In Fisher, the process worked, said mayor

FISHER — The process worked. That’s what Fisher Mayor Mike Bayler told those assembled for a public hearing on a proposed solar farm that didn’t need to be held after all.

The solar company that had requested a special-use permit for a solar farm within the Fisher village limits formally withdrew its request prior to the board’s meeting.

Allie Loschen of Novel Energy Solutions told the planning and zoning commission earlier in the evening that with new requested setbacks she saw no way to make a project that could deliver the two megawatts of electricity promised.

Bayler thanked the commission for holding the public hearing on the proposal stretching over three different nights. He thanked Village Administrator Jeremy Reale for conducting those meetings and all the residents who turned out to express their opinions.

He thanked Eric Stalter and Novel for putting forth the proposal in the first place.

“The process worked,” said Bayler. “In the end we’ve agreed to disagree.”

Resident Chad Graham, who opposed the solar farm and hired an attorney to represent him and other opponents, asked the board to think about the next time. He said he hoped the board would prohibit the building of such a farm in residential areas.

“We’d like to see some resolution of this so we don’t have to come back the next time,” resident Cody McCabe said.

And former public works head Ron Ragle reminded the board of village drainage tiles that run into the field where the farm was proposed. The solar panels would have been supported by piles driven 8-10 feet into the ground.  Ragle said that would be a problem for the tiles, and Ragle also said that while it is known where some tiles run, the location of many other tiles is not known.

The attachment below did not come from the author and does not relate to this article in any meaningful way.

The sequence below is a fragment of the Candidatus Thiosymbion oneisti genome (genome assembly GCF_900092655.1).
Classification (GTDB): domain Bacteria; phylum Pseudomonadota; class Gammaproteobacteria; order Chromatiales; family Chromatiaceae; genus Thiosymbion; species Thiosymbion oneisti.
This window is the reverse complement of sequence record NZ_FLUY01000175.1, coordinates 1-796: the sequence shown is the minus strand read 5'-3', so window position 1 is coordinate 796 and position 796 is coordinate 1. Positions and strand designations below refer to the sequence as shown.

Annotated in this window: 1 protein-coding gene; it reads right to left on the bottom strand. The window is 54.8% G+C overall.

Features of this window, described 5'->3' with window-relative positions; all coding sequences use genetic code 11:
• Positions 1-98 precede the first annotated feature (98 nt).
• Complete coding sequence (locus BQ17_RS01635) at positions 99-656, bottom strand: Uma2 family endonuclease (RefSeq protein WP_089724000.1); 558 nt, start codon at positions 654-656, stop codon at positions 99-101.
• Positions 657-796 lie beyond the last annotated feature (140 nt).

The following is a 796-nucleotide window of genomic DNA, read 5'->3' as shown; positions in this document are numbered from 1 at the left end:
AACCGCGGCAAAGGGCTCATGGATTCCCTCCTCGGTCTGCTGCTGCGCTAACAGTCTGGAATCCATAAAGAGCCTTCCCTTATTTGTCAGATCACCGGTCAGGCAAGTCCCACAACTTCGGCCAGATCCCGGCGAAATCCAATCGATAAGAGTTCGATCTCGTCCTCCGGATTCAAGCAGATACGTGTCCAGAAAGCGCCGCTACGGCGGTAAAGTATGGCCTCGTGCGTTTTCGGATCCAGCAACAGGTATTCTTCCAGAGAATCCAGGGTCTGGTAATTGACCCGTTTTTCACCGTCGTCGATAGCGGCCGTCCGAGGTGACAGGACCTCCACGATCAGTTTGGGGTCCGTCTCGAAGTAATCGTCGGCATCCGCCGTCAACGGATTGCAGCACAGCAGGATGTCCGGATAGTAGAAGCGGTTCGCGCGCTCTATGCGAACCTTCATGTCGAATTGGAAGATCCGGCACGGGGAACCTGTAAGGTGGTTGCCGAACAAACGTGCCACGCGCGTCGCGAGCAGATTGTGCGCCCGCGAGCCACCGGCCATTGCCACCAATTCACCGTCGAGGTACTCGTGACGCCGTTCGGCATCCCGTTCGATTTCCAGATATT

During the commission’s public hearing, Stalter’s wife, Terry, reminded those in attendance what a good community member her husband has been, serving on both the school board and village board and now as the fire chief.

Terry Stalter said after she and her husband researched solar farms and checked out one on the way home from Cincinnati and the one on the University of Illinois campus that they came to believe that green energy like solar is a good idea.

Eric Stalter noted that “build your future here” is Fisher’s motto and that the wrong message could be sent by turning down the solar farm.

“No one ever promised that this ground would remain farm ground or that houses would be built here,” Stalter said.

In September the board amended the village zoning ordinance to include solar farms as a special use within agricultural and industrial districts. But anyone proposing such a farm would first have to request a special-use permit from the zoning commission and then from the village board.

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